Wrong answer. You’re out. Game over. F. You failed. You do not get a gold star. So many times, being wrong is associated with the endpoint for learning. But why? It’s not really an endpoint. It’s more of a beginning. The path to a new idea, a better thought, and improved way of thinking. When we have a truly collaborative learning environment, we not only embrace each other’s wrong ideas, we embrace our own. The next time someone openly admits, “I was wrong,” maybe we should stop seeing it as a sign of weakness, and realize that admitting your wrong? It’s built on the kind of strength necessary for authentic learning.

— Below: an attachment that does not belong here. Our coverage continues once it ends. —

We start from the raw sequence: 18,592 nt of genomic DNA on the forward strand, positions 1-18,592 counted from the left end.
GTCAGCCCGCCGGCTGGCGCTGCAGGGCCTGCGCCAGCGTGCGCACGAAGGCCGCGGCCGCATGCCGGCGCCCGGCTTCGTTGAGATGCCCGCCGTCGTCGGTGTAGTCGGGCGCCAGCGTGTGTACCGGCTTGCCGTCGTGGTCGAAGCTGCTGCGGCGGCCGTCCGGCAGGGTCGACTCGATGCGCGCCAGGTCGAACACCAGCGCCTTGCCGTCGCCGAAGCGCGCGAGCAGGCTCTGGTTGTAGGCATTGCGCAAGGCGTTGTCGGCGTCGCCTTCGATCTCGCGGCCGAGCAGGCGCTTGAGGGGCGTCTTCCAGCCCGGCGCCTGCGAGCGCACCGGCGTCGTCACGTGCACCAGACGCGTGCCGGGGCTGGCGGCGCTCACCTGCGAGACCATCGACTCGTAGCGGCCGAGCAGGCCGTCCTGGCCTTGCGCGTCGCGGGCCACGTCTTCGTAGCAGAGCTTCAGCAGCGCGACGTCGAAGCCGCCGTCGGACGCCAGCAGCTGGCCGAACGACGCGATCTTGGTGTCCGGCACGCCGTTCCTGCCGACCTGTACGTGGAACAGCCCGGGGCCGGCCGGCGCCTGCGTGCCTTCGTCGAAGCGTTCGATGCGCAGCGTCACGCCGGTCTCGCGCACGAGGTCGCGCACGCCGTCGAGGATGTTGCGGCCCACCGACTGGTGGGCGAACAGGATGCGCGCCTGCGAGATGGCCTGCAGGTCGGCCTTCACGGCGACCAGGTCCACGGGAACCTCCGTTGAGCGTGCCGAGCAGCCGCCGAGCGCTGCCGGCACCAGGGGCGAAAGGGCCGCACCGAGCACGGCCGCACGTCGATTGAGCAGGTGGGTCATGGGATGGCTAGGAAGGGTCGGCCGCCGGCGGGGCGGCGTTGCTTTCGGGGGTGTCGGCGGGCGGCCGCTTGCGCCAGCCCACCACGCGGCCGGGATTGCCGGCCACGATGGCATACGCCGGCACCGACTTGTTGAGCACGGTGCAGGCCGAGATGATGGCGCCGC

Thanks, Ginger Lewman, for the inspiration!